Chinese authorities have claimed they now have access to a tool that enables them to identify users of Apple’s AirDrop feature, commonly used for sending encrypted messages to bypass government censorship.

China’s Judicial Bureau reported that Beijing’s Wangshendongjian Forensic Appraisal Institute had created a device that allowed them to break through “the technical difficulties of anonymous traceability through AirDrop,” adding that the move had enhanced the efficiency and accuracy of case detection, and helped prevent the further spread of inappropriate remarks and “potential bad influence.”

In a statement, it said that a video had been circulated with “inappropriate remarks,” using the AirDrop function and that others had begun sharing the same. “Therefore, it was necessary to find the source and determine their identity as soon as possible to avoid any negative impact,” officials added.

The bureau also claimed that the project was also targeted at people with “malicious purposes,” who would use the function to send “illegal pictures, videos, audio and […] illegally delivering and spreading bad information to nearby people in crowded places such as subways, buses and shopping malls.”

It was also suggested that since AirDrop does not need an internet connection for delivery, “this behavior cannot be effectively monitored through conventional network monitoring methods,” which is why they say they appointed the lab to assist with their security apparatus.

Why does China want to restrict AirDrop?

Government officials had previously sought to restrict the use of mobile file-sharing services, in order to stop activists from mobilizing. File-sharing services such as Bluetooth and AirDrop have become essential instruments in the country, where the so-called Great Firewall has led to one of the most tightly controlled internet environments.

In recent years, AirDrop has become a popular tool among anti-government protesters for organizing and communicating their political demands. For example, in 2022, activists used AirDrop to distribute anti-Xi Jinping posters on the Shanghai subway, coinciding with the Chinese president’s anticipation of a historic third term as the country’s leader.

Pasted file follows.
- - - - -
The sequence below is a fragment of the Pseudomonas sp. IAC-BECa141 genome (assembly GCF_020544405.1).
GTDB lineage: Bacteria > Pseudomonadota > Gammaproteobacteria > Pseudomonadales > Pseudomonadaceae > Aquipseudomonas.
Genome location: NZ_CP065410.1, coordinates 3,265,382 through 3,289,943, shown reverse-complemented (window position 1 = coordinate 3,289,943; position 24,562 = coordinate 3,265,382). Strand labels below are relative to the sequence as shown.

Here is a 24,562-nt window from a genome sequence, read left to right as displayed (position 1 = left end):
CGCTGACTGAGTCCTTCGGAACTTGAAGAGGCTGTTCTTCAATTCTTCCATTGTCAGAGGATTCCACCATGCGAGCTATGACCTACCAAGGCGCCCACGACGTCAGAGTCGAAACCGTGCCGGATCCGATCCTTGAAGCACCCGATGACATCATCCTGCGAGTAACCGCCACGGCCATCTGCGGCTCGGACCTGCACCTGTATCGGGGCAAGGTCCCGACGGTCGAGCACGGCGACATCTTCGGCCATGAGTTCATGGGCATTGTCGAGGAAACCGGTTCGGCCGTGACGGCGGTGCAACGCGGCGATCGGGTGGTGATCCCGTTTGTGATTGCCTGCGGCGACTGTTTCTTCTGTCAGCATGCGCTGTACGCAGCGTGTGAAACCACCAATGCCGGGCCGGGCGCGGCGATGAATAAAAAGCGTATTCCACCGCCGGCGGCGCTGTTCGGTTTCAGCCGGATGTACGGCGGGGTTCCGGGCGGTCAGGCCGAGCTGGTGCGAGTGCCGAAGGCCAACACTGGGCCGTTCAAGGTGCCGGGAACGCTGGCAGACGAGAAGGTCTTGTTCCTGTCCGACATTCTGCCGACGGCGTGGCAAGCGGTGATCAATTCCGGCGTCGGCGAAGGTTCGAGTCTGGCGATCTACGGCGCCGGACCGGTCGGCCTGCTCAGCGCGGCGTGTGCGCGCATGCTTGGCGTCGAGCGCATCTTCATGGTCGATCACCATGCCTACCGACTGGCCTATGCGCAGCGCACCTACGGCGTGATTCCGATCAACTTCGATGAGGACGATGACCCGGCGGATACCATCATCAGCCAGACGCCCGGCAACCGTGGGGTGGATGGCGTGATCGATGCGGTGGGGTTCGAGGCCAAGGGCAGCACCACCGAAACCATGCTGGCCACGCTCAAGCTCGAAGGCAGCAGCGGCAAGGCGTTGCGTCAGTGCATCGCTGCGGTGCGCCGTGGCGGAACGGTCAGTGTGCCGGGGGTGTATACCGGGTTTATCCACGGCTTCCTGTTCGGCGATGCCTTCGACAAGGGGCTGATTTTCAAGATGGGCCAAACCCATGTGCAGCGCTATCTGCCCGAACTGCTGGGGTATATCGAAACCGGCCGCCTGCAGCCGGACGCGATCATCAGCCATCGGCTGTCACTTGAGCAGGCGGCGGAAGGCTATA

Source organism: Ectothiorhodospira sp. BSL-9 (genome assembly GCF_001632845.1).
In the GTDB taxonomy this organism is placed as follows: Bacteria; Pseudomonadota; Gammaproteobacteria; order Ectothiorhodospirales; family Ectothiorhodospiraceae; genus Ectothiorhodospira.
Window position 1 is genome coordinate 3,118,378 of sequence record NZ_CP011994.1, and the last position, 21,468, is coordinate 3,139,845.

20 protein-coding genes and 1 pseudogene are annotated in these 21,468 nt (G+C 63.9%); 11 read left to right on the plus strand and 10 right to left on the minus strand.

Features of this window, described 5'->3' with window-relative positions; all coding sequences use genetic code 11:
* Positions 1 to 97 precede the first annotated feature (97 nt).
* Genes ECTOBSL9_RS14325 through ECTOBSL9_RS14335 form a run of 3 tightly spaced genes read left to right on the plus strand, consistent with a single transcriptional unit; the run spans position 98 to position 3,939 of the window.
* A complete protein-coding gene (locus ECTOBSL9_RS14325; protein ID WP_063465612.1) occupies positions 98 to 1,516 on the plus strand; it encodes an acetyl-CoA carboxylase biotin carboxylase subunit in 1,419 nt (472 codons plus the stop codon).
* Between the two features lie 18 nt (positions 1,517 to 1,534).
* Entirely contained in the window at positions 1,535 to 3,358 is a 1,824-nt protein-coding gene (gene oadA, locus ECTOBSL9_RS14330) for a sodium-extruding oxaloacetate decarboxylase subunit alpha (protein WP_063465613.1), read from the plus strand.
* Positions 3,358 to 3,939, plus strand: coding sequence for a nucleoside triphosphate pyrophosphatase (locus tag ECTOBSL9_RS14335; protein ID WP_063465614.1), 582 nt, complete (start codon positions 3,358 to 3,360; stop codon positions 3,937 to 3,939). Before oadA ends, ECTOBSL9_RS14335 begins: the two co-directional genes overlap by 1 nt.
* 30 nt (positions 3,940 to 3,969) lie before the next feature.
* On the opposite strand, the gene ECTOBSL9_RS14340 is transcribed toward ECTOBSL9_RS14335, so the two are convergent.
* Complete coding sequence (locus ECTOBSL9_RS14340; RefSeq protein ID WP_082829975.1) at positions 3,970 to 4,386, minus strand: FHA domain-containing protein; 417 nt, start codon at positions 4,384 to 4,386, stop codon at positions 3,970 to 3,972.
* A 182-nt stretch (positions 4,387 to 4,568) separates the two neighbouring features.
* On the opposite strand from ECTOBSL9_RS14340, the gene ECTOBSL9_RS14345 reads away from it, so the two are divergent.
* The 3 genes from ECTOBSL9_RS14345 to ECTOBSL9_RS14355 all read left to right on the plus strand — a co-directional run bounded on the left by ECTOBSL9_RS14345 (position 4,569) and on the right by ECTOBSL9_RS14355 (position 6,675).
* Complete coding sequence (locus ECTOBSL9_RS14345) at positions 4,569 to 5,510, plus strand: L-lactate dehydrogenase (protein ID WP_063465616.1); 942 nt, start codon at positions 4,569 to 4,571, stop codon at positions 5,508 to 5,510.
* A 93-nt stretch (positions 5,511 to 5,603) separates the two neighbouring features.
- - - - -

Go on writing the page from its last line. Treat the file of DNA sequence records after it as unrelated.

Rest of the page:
Apple has faced criticism for reportedly appeasing Beijing after it released a new version of the feature that limits users to a 10-minute window for receiving files from non-contacts. After this period, users can only receive files from contacts. There was also widespread backlash during the COVID-19 pandemic when workers at an Apple supplier factory in Zhengzhou were forced to work under poor conditions.

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Suswati Basu

Freelance journalist

Suswati Basu is a multilingual, award-winning editor and the founder of the intersectional literature channel, How To Be Books. She was shortlisted for the Guardian Mary Stott Prize and longlisted for the Guardian International Development Journalism Award. With 18 years of experience in the media industry, Suswati has held significant roles such as head of audience and deputy editor for NationalWorld news, digital editor for Channel 4 News and ITV News. She has also contributed to the Guardian and received training at the BBC As an audience, trends, and SEO specialist, she has participated in panel events alongside Google. Her career also includes a seven-year tenure at the leading AI company Dataminr, where she led the Europe desk and launched the company's first employee resource group for disabilities. Before this, Suswati worked as a journalist in China for four years, investigating censorship and the Great Firewall, and acquired proficiency in several languages. In recent years, Suswati has been nominated for six awards, including the Independent Podcast Awards, International Women's Podcast Awards, and the Anthem Awards for her literary social affairs show. Her areas of speciality span a wide range, including technology, Diversity, Equity, and Inclusion (DEI), social politics, mental health, and nonfiction books.